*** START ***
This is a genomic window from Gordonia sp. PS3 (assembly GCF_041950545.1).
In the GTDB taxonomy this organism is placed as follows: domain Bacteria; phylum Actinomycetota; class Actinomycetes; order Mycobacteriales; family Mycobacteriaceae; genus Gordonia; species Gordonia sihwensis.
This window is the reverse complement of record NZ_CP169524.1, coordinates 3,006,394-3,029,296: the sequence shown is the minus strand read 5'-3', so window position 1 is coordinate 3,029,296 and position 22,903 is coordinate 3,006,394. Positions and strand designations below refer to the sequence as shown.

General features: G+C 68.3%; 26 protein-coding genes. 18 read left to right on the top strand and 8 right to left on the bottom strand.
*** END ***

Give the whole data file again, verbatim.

This is a genomic window from Gordonia sp. PS3 (assembly GCF_041950545.1).
In the GTDB taxonomy this organism is placed as follows: domain Bacteria; phylum Actinomycetota; class Actinomycetes; order Mycobacteriales; family Mycobacteriaceae; genus Gordonia; species Gordonia sihwensis.
This window is the reverse complement of record NZ_CP169524.1, coordinates 3,006,394-3,029,296: the sequence shown is the minus strand read 5'-3', so window position 1 is coordinate 3,029,296 and position 22,903 is coordinate 3,006,394. Positions and strand designations below refer to the sequence as shown.

General features: G+C 68.3%; 26 protein-coding genes. 18 read left to right on the top strand and 8 right to left on the bottom strand.